I very much appreciate your concern and you’re very astute to my polemic. However, what I mean by “fight” is not ad hominem, insults, prohibition, or even profanity (much less blows), but rather the precarious nature that souls are at stake in this “mess,” and to win those Souls for Christ, not a ‘relation of opposition’ of the philosophical simplicity that somehow, whatever that would mean, became “Incarnate.”

    All things considered, you are not in a situation (or at least it doesn’t appear to me) to judge the historical pedigree of the claims that the Orthodox HAS made in condemning Roman Catholicism. The Orthodox Church, conciliarly, has answered as what is the “final answer” to Rome on the questions you suppose (e.g. the filioque). If you wish to contact me personally, and judge for yourself, be obliged.

    All things being fair, I am a seasoned and hardened veteran to this whole type of exchange with these ‘modernist’ types. I was battling this type of modernism as a Traditionalist Roman Catholic, so it is by no mistake or accident that I scratched and sniffed my way into Traditional Orthodoxy. That is to say, I do not go along with the program of Ecumenism that comes out of the pan-heresy of Ecumenism of many (though not all) present “Orthodox” patriarchates (starting with the subversion of the New Calendar, the lifting of the anathemas of Athenagoras of unhappy memory against Rome, and the agreed Christological statements with the Severists (monophysites)). Just to give you a hint of my Ecclesiastical allegiance.

    And much to Kimel’s ado, I submit myself to an authority: an apostolic bishop. I’m just very careful and perceptive in my selection (as we all should be). Confessing right doctrine is very important to me.

    Even without the current theological mess, Rome is a highly compromised body, from Freemasonry run amuck in its butchered liturgy to the compromises it has made with the International Banking Cartel (well attested to by Hans Kung and Malachi Martin; folks who knew the continental figures and internal workings of the Vatican all too well). To be honest with you, and I mean this all sincerely, I could not walk into that place (the Vatican) without some realization that I am in a synagogue of Satan.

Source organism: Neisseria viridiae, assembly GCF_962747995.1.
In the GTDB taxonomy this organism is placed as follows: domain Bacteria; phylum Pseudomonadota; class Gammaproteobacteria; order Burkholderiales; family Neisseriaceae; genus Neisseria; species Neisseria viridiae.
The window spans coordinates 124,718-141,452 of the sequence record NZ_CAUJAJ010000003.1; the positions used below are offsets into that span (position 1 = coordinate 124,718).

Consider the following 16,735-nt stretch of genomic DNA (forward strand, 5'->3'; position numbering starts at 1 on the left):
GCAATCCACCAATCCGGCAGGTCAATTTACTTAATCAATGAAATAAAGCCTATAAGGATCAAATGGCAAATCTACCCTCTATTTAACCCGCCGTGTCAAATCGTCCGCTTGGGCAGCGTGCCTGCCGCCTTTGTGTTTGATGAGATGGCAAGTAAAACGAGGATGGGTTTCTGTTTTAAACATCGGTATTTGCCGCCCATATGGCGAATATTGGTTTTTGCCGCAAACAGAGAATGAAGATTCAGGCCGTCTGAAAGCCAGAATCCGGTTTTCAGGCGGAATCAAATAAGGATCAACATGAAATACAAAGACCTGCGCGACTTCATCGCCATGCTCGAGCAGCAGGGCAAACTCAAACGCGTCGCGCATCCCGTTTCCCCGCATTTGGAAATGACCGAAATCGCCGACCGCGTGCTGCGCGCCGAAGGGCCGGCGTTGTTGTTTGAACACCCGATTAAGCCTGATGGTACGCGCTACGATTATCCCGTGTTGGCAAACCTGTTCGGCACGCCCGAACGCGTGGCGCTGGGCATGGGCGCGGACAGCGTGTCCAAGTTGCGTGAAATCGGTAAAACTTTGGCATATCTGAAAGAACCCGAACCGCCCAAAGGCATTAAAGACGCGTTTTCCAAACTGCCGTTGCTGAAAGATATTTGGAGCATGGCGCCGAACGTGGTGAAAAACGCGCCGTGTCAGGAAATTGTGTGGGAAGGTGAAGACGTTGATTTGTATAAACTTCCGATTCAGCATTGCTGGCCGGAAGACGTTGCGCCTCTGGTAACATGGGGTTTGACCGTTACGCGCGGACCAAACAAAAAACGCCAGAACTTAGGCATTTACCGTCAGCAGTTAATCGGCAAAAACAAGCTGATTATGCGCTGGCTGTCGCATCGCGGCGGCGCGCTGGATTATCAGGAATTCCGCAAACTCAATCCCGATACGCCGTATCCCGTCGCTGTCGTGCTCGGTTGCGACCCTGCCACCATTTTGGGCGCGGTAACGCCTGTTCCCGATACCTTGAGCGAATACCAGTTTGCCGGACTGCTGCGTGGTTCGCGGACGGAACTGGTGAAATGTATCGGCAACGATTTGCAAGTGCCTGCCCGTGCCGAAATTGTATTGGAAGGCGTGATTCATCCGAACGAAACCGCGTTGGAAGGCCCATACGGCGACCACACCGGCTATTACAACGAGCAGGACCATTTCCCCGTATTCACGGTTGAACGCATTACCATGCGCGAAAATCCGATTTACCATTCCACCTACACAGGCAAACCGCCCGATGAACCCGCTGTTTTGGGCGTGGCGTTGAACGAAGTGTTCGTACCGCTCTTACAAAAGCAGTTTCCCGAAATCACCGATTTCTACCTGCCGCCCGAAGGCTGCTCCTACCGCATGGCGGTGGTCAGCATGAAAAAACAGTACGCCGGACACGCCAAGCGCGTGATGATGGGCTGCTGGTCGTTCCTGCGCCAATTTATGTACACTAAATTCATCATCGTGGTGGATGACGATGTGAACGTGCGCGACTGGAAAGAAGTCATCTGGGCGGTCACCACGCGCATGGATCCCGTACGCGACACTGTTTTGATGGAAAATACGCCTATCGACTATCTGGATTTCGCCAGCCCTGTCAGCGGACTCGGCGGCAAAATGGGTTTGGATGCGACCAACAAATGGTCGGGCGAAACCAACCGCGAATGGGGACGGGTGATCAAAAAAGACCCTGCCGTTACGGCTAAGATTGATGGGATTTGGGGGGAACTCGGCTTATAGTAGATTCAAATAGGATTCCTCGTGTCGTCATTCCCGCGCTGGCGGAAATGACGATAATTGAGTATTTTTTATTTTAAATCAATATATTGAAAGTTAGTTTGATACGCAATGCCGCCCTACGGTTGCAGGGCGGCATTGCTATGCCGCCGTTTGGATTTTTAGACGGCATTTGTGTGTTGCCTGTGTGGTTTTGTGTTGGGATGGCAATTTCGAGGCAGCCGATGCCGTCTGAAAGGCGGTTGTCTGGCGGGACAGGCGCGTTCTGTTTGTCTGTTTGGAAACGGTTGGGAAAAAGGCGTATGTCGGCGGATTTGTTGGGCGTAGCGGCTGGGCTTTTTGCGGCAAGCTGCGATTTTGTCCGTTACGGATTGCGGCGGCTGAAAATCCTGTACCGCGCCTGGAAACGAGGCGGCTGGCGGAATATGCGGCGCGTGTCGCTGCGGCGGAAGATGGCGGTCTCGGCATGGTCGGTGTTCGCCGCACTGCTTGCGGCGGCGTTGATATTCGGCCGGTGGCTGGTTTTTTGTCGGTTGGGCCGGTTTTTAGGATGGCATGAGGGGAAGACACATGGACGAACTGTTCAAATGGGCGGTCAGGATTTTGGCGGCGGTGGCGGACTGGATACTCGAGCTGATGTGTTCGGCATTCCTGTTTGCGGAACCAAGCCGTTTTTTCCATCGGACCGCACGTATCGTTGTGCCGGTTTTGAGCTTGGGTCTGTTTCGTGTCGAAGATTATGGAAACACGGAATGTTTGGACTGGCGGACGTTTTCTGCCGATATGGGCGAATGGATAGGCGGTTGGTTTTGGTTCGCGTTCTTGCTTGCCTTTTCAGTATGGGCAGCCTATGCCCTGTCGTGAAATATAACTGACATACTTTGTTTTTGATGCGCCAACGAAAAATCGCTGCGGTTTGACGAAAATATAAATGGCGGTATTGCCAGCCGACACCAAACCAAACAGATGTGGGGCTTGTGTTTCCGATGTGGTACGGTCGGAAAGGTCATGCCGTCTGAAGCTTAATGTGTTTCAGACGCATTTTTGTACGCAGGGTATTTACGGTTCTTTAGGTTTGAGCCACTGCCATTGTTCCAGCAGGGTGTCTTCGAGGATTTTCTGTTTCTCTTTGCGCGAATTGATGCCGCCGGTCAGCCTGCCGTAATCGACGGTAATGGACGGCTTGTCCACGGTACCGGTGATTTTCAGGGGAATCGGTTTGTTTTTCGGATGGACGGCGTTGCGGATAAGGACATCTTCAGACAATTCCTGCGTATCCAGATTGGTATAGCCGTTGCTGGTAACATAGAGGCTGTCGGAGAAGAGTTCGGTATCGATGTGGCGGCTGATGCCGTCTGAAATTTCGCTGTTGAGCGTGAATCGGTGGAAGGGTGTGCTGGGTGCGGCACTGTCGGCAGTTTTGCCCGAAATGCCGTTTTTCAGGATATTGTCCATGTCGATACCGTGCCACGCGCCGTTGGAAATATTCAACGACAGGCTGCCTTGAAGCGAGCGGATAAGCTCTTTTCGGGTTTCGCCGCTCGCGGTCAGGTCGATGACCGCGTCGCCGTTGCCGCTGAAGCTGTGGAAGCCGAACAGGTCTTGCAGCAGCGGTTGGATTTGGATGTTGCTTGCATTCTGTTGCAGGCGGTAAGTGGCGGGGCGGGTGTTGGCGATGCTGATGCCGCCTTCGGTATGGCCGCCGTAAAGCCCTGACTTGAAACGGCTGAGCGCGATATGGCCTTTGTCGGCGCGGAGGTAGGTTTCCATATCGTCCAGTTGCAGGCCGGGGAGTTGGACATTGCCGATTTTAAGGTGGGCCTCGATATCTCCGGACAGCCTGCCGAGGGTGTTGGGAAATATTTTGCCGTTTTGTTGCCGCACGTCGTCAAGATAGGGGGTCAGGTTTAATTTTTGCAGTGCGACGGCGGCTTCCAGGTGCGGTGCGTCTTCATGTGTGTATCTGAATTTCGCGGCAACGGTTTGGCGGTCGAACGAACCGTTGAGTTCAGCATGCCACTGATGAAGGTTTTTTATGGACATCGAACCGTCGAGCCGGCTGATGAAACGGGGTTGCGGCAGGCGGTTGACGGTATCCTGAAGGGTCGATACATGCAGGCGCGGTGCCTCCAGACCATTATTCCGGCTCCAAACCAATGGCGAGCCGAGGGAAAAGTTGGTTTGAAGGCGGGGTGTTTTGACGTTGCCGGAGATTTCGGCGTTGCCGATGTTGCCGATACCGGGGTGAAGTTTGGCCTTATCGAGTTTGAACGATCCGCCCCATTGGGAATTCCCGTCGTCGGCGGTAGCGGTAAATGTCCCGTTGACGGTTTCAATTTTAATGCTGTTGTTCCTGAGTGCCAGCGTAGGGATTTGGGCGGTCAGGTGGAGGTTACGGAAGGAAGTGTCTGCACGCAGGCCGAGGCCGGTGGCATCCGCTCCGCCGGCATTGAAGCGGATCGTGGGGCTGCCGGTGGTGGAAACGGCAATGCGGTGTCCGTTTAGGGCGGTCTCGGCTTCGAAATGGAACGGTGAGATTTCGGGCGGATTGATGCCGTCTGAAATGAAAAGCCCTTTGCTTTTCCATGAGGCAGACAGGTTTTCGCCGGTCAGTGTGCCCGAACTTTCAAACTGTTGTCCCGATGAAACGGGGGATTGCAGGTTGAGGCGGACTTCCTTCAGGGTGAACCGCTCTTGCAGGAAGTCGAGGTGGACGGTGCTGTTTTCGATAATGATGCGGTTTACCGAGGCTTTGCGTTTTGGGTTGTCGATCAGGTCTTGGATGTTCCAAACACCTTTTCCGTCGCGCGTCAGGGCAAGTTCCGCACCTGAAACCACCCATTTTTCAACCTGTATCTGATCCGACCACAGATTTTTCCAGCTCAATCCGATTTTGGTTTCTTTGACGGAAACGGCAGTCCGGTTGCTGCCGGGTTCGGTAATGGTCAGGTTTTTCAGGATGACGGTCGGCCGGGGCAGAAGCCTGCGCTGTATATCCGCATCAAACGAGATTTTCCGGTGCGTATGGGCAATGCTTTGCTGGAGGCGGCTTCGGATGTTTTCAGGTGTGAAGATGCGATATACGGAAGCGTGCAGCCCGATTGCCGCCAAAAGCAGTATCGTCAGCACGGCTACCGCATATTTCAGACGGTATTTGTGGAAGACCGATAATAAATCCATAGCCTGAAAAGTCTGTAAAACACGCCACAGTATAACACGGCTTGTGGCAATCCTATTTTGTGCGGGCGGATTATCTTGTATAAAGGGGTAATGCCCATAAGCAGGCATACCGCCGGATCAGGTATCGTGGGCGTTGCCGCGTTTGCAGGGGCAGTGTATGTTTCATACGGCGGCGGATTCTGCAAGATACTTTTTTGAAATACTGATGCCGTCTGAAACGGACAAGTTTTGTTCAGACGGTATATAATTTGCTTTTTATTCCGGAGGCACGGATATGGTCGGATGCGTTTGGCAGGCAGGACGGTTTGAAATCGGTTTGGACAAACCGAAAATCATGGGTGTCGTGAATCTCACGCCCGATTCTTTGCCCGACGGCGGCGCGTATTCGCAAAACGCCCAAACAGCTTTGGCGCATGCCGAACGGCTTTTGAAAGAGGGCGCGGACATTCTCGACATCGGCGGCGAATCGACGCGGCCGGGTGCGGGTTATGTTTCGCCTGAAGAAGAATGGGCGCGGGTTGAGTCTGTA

Now, this does not mean that I do not regard the pious traditional Roman Catholic lay person, or a person that I have the most deepest respect for the late Fr. Malachi Martin of memory, as not being Trinitarian in their faith. I most certainly, and sympathetically, DO. But this is also to say that the folks I debate here have almost nothing to do with the simple faith of christianity I once embraced and do embrace now. It is a careful technique of subversion that is being employed.


  15. evagrius Says:

    It’s one thing to win arguments, another to win hearts.

    Mr. Photios is undoubtedly quite a learned person but it strikes me that the learning is only formal.
    As Fr. Kimel points out, he is rather “scholastic”, ( in the pejorative sense- the great scholastic theologians were not, let us say, as pugnacious).

    I’m at present reading Hidden Holiness by Fr. Michael Plekon. It’s a refreshing change of pace, a book written by an Orthodox priest dealing with holiness in the contemporary world.

    Perhaps if Mr. Photios could stop awhile, rest in stillness, ( hesychia), he might be able to formulate his thought without inciting rancor because he will have learned, if that is the word, something about the heart.

    Of course, the same advice applies to me.

  16. bekkos Says:

    Mr. Jones,

    As I stated once before on this blog, I will state now again, this time with no apologies or regrets: God keep me from your form of religion. You write: “If I thought you’re reading of the texts were correct, I would have NOTHING to do with Christianity.” It seems to me you have nothing to do with Christianity already.

    Perhaps I should be grieved at that, as Fr. Kimel, whom you gratuitously insult, is clearly grieved about your state of soul. But, as Dante learned in the deeper regions of hell, to show sympathy for the damned is sin. There is danger in arguing with demons, danger of being sucked into their own self-revolving whirlpool of hate and delusion. I think you have exchanged Christ for a potent demon that you call by his name. Farrell, indeed, has made you into twice the child of hell as he himself; Fr. Kimel is simply being honest to you about that, and you are too dead in conscience to listen.